Telstra and iiNet have led the way in a reduction in complaints to the Telecommunications Industry Ombudsman (TIO) in the last financial year, but a massive rise in complaints about Optus has led to more mobile complaints across the board.
A 9 percent rise in total mobile phone complaints were largely due to Optus and its subsidiary Virgin, as well as Vodafone. Optus saw a jump in complaints of 46.9 percent, from 28,323 in 2010-11 to 41,602 in 2011-12, largely led by complaints about mobile services.
Optus told ZDNet it was concerned about the rise in the number of complaints but said that complaints were higher in the first quarter of the year, and the company accelerated the roll-out of its data usage alerts in order to address high complaints about bill shock.
Optus subsidiary Virgin recorded a 33.1 percent increase in complaints from 6,142 to 8,177, with the last two quarters of the financial year seeing a particularly high number of customers complaining to the TIO about mobile service issues.
Vodafone saw an 11.3 percent rise in complaints for the year, up to 39,588 from 35,563. Complaints for the financial year peaked between October through to December, and began to decline in the last quarter of the financial year by 25 percent.
Telstra, however, recorded a massive drop in complaints for the year, down 21.5 percent from 78,949 in 2010-11 to 61,991 in 2011-12. This represented Telstra's third year in a row of reduced complaints.
Overall, Telstra still has the lion's share of complaints being dealt with by the TIO; however, the company also has the largest market share in both the fixed-broadband market and the mobile market, with 2.6 million fixed-broadband services and 13.8 million mobile services.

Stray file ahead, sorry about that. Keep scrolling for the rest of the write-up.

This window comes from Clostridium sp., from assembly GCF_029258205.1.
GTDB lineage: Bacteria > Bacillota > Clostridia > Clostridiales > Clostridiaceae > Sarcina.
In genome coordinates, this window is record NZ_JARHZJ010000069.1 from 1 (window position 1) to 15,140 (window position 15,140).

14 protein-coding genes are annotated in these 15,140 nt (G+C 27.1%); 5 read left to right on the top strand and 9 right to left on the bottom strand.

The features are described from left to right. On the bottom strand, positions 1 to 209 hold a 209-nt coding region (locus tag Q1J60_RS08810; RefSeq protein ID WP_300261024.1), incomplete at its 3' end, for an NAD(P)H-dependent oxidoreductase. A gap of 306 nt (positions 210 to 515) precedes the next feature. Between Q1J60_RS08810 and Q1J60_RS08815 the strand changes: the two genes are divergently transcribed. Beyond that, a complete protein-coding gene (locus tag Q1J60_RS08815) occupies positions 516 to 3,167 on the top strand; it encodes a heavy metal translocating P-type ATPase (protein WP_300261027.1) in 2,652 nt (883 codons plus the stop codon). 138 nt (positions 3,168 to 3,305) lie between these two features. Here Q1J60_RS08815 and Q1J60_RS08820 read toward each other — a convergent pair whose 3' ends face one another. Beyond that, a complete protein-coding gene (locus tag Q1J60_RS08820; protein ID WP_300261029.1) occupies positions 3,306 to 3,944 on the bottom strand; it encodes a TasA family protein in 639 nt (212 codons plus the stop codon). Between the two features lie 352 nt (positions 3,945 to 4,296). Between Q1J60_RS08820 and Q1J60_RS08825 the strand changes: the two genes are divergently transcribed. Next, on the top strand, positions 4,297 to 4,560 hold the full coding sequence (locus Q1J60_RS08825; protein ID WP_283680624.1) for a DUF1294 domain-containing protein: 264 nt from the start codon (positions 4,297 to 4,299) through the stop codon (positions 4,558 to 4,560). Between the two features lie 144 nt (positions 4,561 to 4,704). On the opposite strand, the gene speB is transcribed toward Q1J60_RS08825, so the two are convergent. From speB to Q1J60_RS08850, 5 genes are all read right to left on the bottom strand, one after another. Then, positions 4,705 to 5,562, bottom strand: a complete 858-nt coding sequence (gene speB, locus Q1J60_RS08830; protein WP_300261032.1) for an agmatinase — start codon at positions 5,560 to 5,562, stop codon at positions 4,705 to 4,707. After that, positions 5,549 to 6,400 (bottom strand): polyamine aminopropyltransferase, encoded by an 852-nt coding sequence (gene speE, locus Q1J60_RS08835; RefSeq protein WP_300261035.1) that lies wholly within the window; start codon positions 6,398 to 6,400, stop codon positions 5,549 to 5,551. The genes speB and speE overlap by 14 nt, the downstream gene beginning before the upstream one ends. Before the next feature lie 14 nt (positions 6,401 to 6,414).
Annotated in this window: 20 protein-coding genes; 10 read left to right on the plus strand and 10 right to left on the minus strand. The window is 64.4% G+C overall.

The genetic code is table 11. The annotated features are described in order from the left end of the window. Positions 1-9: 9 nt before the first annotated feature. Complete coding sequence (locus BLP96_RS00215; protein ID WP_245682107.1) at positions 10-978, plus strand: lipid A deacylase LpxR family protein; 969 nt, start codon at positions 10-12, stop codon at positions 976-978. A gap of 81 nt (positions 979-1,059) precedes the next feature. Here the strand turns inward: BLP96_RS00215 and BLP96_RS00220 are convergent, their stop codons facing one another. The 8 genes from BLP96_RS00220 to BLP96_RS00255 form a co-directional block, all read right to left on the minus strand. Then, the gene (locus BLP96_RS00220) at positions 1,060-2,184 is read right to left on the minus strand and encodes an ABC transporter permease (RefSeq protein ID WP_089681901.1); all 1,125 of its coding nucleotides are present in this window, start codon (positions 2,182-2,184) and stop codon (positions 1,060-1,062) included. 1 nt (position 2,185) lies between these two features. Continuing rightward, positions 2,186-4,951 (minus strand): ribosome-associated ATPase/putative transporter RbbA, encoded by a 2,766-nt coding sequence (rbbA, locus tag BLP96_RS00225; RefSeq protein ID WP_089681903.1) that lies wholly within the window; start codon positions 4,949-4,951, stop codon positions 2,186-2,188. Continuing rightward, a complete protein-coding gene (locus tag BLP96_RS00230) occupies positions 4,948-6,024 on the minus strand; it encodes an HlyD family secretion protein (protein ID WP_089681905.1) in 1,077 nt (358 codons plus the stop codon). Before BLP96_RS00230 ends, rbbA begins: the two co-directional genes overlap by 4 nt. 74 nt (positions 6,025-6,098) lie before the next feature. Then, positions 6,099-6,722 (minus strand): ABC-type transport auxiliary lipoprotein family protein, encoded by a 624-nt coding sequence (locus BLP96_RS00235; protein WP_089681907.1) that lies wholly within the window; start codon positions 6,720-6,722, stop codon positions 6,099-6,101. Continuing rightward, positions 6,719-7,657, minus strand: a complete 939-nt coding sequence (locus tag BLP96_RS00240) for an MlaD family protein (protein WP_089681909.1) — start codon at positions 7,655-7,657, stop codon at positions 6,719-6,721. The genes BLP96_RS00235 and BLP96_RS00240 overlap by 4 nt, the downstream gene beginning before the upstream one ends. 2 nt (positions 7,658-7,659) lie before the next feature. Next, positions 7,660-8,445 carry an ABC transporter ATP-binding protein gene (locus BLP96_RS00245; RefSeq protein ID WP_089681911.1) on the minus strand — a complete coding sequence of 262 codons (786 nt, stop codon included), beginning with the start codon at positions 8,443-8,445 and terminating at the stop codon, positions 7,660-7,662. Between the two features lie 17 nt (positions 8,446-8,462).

Of the other providers, iiNet recorded a 26.4 percent decrease in complaints from 2,974 to 2,188, TPG had a 23.7 percent decrease in complaints from 4,797 to 3,662, Primus saw a 5 percent decrease from 1,110 to 1,055, and complaints to Crazy John's decreased 5.7 percent, from 2,781 to 2,622.
The Communications Alliance, the industry group representing telecommunications providers, said that the drop in overall complaints for the last quarter was "small but encouraging" for providers to build on, with the implementation of the Telecommunications Consumer Protection (TCP) code.
"Much remains to be done, as evidenced by the continued rise in complaints about mobile services and the fact that total complaints for the year fell by only 2 percent," CEO John Stanton said.
"But with unit pricing already in place, better pre-sale information going to consumers and many service providers already offering comprehensive spend-management tools to customers in advance of the code timelines, the industry is positioned for continuing service improvements that should translate into further improvements in customer satisfaction."
Australian Communications Consumer Action Network (ACCAN) CEO Teresa Corbin said that the drop in complaints is welcome, but that there is a long way to go.
"While any decrease in the number of customers experiencing problems is welcome, 193,702 people having to resort to the ombudsman to get their problem fixed is still far too many," Corbin said.